Donald S. Lopez, Jr.
Donald S. Lopez, Jr. is the Arthur E. Link Distinguished University Professor of Buddhist and Tibetan Studies in the Department of Asian Languages and Cultures at the University of Michigan. He is the author and translator of numerous books, including Beautiful Adornment of Mount Meru, Opening the Eye of New Awareness, and In the Forest of Faded Wisdom: 104 Poems by Gendun Chopel (University of Chicago 2009).
Books, Courses & Podcasts
Beautiful Adornment of Mount Meru
The lucid literary style of Beautiful Adornment of Mount Meru has made it a classic in the study of Indian philosophical thought, both in Tibetan monasteries and contemporary academic circles.
Beautiful Adornment of Mount Meru is a work of doxography, presenting the distinctive philosophical tenets of the Indian Buddhist and non-Buddhist schools in a systematic manner that ascends through increasingly more subtle views. It is a Tibetan corollary to contemporary histories of philosophy. The “Mount Meru” of the title is the Buddha’s teachings, and Changkya’s work excels in particular in its treatment of the two Mahayana Buddhist schools, the Yogācāra (here called the Vijñaptimātra) and the Madhyamaka. Beautiful Adornment is often praised for the clarity of its prose and its economical use of citations from Indian texts. It skillfully examines core philosophical issues, supplemented with several intriguing ancillary discussions, and draws heavily on the works of Tsongkhapa and his disciples in the Geluk tradition he founded.
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Science and Philosophy in the Indian Buddhist Classics, Vol. 3
Deepen your understanding of meaning and truth with the third volume of the Dalai Lama’s esteemed series Science and Philosophy in the Indian Buddhist Classics.
In this third volume the focus turns to exploring the philosophical schools of India. The practice of presenting the views of various schools of philosophy dates back to the first millennium in India, when proponents of competing traditions would arrange the diverse sets of philosophical positions in a hierarchy culminating in their own school’s superior tenets. Centuries later, relying on the Indian Buddhist treatises, Tibet developed its own tradition of works on tenets (grub mtha’), often centered on the four schools of Buddhist philosophy, using them to demonstrate the philosophical evolution within their own tradition, and within individual practitioners, as they progressed through increasingly more subtle expressions of the true reality.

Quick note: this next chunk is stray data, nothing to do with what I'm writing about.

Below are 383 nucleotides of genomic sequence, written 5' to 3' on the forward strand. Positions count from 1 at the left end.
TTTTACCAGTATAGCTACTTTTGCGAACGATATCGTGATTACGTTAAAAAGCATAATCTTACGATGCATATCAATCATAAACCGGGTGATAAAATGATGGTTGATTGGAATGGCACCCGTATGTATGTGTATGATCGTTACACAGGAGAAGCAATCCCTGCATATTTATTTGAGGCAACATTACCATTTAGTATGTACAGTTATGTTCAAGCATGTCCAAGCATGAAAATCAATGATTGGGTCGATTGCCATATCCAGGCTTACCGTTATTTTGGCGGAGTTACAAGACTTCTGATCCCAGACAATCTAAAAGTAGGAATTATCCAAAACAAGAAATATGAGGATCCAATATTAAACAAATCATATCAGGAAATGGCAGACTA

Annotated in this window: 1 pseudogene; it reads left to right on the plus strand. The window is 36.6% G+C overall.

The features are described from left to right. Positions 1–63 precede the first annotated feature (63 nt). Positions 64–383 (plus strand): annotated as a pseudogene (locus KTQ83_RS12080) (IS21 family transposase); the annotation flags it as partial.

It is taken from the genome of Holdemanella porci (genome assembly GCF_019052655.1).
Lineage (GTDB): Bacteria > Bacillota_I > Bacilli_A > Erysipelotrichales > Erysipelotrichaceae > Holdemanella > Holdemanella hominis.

The present work follows in this venerable tradition, but with a modern twist. Like its predecessors, it presents the views of seven non-Buddhist schools, those of the Samkhya, Vaisesika, Nyaya, Mimamsa, Vedanta, Jaina, and Lokayata, followed by the Buddhist Vaibhasika, Sautrantika, Cittamatra, and Madhyamaka schools, arranging them like steps on a ladder to the profound. But rather than following in the sharply polemical approach of its ancient predecessors, it strives to survey each tradition authentically, relying on and citing the texts sacred to each, allowing the different traditions to speak for themselves. What, it asks, are the basic components of the world we experience? What is the nature of their ultimate reality? And how can we come to experience that for ourselves? See how the rich spiritual traditions of India approached these key questions, where they agreed, and how they evolved through dialogue and debate.
This presentation of philosophical schools is introduced by His Holiness and is accompanied by an extensive introduction and survey by Professor Donald Lopez Jr. of the University of Michigan, who is uniquely qualified to communicate the scope and significance of this literary and spiritual heritage to modern readers.